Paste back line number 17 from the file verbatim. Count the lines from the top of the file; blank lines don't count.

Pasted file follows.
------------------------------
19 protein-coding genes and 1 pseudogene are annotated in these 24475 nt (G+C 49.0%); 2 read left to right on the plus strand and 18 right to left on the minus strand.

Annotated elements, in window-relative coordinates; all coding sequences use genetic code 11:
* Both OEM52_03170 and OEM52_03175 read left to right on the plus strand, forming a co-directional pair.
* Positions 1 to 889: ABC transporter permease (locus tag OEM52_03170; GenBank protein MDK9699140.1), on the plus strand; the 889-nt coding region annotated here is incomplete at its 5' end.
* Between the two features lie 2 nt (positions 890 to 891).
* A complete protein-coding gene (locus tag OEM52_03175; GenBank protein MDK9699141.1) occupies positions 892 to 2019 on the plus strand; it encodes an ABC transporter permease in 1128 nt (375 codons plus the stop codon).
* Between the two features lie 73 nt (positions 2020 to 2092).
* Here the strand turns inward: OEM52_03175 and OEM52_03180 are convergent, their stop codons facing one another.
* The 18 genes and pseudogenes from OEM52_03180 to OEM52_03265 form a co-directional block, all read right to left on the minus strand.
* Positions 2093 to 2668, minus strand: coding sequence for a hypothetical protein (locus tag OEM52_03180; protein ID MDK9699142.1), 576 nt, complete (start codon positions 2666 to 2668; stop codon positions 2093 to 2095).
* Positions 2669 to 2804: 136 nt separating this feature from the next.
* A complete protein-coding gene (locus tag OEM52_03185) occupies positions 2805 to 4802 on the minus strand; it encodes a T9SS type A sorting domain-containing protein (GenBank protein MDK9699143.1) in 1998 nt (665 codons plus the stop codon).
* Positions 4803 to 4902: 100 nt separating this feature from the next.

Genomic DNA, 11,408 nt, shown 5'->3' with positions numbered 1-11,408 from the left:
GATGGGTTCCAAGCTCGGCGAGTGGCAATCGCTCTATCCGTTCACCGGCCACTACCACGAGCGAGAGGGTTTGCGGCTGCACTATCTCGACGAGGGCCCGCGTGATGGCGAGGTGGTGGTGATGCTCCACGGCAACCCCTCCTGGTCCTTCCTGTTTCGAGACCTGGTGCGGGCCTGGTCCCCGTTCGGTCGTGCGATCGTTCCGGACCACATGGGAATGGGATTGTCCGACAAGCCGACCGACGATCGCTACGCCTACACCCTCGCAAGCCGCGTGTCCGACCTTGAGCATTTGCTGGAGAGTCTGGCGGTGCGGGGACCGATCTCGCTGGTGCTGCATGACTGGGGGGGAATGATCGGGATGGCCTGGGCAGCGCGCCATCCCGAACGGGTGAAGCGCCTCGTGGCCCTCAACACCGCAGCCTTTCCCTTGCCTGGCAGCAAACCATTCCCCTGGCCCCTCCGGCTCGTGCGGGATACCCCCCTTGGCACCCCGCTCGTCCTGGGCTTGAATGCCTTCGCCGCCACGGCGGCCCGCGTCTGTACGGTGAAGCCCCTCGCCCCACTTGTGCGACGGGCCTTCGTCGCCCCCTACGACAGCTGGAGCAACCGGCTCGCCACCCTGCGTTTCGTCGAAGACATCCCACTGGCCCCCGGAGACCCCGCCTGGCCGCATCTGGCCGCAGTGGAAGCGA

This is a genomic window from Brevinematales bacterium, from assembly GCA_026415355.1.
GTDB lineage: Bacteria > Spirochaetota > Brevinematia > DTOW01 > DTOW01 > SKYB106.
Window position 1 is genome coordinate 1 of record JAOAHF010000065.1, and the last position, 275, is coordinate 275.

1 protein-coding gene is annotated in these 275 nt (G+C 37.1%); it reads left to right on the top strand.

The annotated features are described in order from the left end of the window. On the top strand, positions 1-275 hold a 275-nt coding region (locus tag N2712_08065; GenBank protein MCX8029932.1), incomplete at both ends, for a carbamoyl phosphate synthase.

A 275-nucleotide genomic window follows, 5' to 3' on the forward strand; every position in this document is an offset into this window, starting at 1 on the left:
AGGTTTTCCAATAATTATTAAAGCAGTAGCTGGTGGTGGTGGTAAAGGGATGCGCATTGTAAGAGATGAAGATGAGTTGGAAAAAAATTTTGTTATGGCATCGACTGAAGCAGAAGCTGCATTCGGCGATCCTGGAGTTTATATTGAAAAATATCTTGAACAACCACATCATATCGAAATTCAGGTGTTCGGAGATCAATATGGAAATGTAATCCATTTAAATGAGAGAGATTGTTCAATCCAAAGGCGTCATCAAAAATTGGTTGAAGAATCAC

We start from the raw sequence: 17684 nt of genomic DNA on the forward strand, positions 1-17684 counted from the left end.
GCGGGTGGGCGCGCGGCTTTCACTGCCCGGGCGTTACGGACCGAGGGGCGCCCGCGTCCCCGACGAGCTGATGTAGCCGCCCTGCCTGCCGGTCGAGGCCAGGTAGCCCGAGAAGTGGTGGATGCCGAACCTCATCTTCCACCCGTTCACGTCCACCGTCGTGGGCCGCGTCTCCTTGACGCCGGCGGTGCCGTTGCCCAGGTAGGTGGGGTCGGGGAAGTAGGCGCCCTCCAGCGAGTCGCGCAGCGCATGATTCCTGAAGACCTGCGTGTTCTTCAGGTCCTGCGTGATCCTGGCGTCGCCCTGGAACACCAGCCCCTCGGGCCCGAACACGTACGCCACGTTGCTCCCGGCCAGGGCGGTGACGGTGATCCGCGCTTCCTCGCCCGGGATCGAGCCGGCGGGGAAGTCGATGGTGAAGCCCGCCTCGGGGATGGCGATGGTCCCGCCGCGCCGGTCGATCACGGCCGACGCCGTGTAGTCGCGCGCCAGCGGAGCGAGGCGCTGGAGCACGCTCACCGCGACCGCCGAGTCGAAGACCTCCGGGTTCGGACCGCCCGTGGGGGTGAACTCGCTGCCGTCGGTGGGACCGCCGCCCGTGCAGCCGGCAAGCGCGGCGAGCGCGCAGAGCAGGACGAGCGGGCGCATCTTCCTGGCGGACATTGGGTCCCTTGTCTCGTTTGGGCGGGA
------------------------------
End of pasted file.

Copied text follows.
GTDB lineage: Bacteria > Spirochaetota > Brevinematia > DTOW01 > DTOW01 > SKYB106.